Therefore, in whatever meeting you see love, know that it is a manifestation of God's mercy; and wherever you see enmity, know that it is the outcome of the evil suggestions of Satan. The Prophets of God have come to this world to make human souls the expressions of the All-Merciful and to instill friendship and love in the hearts of men. The animal is a captive of nature and does what its nature prompts it to do. It has not consideration for good or evil. But the Prophets have come to teach man that which is good, not evil, so that he may act in conformity with justice and equity and not follow the demands of his natural instincts.
He should act in accord with reason and justice, even though that be against his natural inclination. Whatever he should find contrary to reason and equity, that should be considered unworthy, even though it be propitious to his natural impulse. Therefore, man must follow the attributes of the All-Merciful. However, the imperfect members of society follow their natural instincts. They obey these instincts.
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They are captives of physical susceptibilities. They are not aware of the spiritual bounties. Man is possessed of two aspects, the physical and the divine. The divine aspect consists of reconciliation, purity, love and faithfulness but the animal aspect consists of war, contention, bloodshed and massacre. If the animal side in man should overcome, he becomes more degraded than animals. If the divine side should triumph, he becomes an angel.
The teachings of the Prophets were solely directed to educate humanity in order to subdue the animal side so that persons under the yoke of nature may find salvation and the heavenly aspect may rule victorious. This divine aspect is the bounty of the Holy Spirit, it is the second birth. He who possesses the divine aspect is a well-wisher of mankind and is most kind to all. He will entertain no enmity toward any Faith and will not belittle any religion, for the foundations of the religions of God are one.
If we refer back to these foundations, we shall become united. But if we turn toward imitations, we shall be at variance, for imitations differ but the foundations of the divine religions are one and the same. Imitation leads to differences and trouble but the foundations of the divine religions cause love and union. He has laid bare the truth of the religion of Christ and has redeemed people from superstitions so that the edifice of ignorance and enmity may be destroyed and the foundation of love may be established. We must all endeavor with heart and soul in order that this enmity and spite may disappear entirely from the midst of humanity, that this hatred and strife may pass away absolutely.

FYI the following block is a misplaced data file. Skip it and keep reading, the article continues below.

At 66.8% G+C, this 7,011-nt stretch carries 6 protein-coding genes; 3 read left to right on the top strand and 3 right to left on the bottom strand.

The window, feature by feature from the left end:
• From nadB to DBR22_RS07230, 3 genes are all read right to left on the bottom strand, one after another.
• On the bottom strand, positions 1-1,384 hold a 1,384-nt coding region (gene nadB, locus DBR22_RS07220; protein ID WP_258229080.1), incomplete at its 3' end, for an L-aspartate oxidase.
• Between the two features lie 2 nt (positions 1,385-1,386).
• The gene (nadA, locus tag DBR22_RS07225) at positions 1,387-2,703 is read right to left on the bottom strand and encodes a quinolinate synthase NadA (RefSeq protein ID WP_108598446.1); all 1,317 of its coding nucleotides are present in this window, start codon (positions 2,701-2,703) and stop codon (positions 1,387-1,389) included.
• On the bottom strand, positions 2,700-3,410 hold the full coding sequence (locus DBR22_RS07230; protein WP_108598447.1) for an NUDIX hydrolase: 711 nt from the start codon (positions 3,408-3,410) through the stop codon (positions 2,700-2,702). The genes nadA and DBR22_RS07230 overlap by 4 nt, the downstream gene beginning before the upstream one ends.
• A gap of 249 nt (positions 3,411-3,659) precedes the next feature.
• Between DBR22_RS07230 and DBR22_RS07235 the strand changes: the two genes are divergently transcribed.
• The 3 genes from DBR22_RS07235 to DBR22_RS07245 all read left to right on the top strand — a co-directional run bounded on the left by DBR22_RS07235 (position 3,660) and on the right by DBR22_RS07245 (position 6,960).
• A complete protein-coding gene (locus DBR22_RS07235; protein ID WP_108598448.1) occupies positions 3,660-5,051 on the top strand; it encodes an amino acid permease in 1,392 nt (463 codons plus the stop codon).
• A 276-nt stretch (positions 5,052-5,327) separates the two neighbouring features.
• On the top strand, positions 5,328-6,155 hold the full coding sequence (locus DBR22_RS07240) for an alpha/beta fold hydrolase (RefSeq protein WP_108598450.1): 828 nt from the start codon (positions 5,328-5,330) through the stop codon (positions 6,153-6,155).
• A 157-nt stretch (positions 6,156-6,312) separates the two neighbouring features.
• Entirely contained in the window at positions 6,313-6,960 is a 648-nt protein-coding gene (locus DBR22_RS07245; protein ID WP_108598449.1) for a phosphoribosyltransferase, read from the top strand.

The Holy Spirit admonishes us to follow the example of Christ, to read the Gospels and to see that Christ was pure love. He even prayed for His executioners when He was on the cross. If they knew, they would not perform such deeds. Therefore we must emulate the Prophets of God; we must follow in Their footsteps; we must free ourselves from the darkness of dogmatic imitations. I ask you, did God create us for love or for enmity? Surely He has created us for love and friendship. Therefore, we must be aware because self-interest prompts people to shut their eyes to the truth. They want to pursue their own self-interest and they move but in the darkness of desire.
Consider what hardships Christ suffered when He appeared. In spite of all this He in the end united diverse people and different religions. The Romans, Greeks, Assyrians and Egyptians were most hostile toward each other. Christ, through the breath of the Holy Spirit, united them all, established fellowship among them all, so that differences were cast aside and strife and disputes were forgotten.